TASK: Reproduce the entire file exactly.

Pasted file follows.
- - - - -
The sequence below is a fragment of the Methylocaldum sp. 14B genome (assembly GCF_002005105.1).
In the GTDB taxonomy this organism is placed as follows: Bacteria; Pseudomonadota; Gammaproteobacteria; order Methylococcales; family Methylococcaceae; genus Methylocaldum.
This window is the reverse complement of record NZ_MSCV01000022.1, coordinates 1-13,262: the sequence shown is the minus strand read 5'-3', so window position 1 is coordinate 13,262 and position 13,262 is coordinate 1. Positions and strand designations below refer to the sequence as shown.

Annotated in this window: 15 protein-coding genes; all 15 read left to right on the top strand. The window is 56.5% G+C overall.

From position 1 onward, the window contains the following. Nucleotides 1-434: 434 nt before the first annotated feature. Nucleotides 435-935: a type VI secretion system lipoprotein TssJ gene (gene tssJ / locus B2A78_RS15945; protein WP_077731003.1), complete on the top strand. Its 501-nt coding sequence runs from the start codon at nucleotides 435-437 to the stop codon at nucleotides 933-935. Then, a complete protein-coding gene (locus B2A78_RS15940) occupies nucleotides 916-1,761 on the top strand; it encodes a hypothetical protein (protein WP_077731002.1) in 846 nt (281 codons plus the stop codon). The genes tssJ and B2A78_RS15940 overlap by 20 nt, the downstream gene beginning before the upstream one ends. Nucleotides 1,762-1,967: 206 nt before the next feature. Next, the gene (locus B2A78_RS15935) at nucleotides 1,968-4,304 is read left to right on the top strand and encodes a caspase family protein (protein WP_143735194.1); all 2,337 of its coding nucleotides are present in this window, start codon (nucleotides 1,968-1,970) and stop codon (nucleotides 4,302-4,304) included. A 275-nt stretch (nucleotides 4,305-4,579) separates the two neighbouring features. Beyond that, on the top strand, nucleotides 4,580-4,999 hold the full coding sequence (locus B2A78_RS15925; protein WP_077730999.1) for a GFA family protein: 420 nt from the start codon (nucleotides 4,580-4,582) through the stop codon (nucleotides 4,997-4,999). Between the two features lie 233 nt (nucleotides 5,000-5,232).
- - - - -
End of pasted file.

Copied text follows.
The sequence below is a fragment of the Methylocaldum sp. 14B genome (assembly GCF_002005105.1).
In the GTDB taxonomy this organism is placed as follows: Bacteria; Pseudomonadota; Gammaproteobacteria; order Methylococcales; family Methylococcaceae; genus Methylocaldum.
This window is the reverse complement of record NZ_MSCV01000022.1, coordinates 1-13,262: the sequence shown is the minus strand read 5'-3', so window position 1 is coordinate 13,262 and position 13,262 is coordinate 1. Positions and strand designations below refer to the sequence as shown.

Annotated in this window: 15 protein-coding genes; all 15 read left to right on the top strand. The window is 56.5% G+C overall.

From position 1 onward, the window contains the following. Nucleotides 1-434: 434 nt before the first annotated feature. Nucleotides 435-935: a type VI secretion system lipoprotein TssJ gene (gene tssJ / locus B2A78_RS15945; protein WP_077731003.1), complete on the top strand. Its 501-nt coding sequence runs from the start codon at nucleotides 435-437 to the stop codon at nucleotides 933-935. Then, a complete protein-coding gene (locus B2A78_RS15940) occupies nucleotides 916-1,761 on the top strand; it encodes a hypothetical protein (protein WP_077731002.1) in 846 nt (281 codons plus the stop codon). The genes tssJ and B2A78_RS15940 overlap by 20 nt, the downstream gene beginning before the upstream one ends. Nucleotides 1,762-1,967: 206 nt before the next feature. Next, the gene (locus B2A78_RS15935) at nucleotides 1,968-4,304 is read left to right on the top strand and encodes a caspase family protein (protein WP_143735194.1); all 2,337 of its coding nucleotides are present in this window, start codon (nucleotides 1,968-1,970) and stop codon (nucleotides 4,302-4,304) included. A 275-nt stretch (nucleotides 4,305-4,579) separates the two neighbouring features. Beyond that, on the top strand, nucleotides 4,580-4,999 hold the full coding sequence (locus B2A78_RS15925; protein WP_077730999.1) for a GFA family protein: 420 nt from the start codon (nucleotides 4,580-4,582) through the stop codon (nucleotides 4,997-4,999). Between the two features lie 233 nt (nucleotides 5,000-5,232).